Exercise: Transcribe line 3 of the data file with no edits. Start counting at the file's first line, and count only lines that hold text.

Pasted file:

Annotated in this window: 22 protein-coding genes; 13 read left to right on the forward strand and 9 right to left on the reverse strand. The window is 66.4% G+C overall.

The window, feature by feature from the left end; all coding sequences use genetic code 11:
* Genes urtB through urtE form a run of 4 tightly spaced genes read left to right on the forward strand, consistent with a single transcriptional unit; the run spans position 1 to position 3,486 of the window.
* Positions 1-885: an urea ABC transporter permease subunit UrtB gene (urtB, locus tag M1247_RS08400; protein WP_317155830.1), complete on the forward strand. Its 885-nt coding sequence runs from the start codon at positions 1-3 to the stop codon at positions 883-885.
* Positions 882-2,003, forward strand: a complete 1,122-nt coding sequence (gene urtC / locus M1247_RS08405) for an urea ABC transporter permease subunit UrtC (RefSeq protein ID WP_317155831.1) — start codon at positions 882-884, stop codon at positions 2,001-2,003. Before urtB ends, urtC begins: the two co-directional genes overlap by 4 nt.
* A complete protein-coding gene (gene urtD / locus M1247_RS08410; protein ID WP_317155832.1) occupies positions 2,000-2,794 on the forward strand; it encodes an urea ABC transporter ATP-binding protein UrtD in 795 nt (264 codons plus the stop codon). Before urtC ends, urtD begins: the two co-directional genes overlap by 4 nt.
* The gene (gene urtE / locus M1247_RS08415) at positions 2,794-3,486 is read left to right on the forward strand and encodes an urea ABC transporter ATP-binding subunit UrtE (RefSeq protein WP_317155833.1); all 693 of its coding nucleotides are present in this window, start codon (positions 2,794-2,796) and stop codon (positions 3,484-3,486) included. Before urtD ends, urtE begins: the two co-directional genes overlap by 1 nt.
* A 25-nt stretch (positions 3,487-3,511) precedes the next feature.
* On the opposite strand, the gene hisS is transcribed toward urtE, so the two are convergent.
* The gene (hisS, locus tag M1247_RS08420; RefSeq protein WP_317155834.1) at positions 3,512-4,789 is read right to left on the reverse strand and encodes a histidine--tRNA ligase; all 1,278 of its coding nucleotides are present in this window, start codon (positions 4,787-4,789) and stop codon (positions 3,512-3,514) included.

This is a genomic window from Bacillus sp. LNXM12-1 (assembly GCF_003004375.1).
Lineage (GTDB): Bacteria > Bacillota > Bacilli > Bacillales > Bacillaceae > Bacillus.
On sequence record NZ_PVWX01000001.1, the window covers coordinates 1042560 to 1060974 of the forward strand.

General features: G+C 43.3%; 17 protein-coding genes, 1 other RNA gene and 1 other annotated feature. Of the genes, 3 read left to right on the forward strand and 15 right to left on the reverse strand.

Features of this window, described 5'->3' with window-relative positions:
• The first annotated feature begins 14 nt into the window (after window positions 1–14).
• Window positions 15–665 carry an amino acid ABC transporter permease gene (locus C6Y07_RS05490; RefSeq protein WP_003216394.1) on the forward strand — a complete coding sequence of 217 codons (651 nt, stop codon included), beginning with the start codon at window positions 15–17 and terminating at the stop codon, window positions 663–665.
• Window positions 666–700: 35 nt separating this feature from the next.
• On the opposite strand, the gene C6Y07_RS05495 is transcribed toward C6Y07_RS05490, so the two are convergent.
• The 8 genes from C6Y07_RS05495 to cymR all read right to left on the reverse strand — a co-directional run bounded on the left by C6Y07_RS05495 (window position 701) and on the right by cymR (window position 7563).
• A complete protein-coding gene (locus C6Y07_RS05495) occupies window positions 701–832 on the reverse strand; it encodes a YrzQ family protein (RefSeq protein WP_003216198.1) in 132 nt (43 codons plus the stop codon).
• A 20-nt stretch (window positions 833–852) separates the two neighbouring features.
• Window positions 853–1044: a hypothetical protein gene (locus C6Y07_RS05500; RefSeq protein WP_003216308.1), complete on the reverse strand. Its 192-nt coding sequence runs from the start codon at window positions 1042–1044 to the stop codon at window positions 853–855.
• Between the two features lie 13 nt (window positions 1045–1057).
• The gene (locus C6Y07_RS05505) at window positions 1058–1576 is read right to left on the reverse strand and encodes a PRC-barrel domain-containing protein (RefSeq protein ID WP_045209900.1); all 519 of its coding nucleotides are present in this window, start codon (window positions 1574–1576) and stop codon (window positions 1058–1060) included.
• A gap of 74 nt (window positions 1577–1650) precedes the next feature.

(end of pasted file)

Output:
* Genes urtB through urtE form a run of 4 tightly spaced genes read left to right on the forward strand, consistent with a single transcriptional unit; the run spans position 1 to position 3,486 of the window.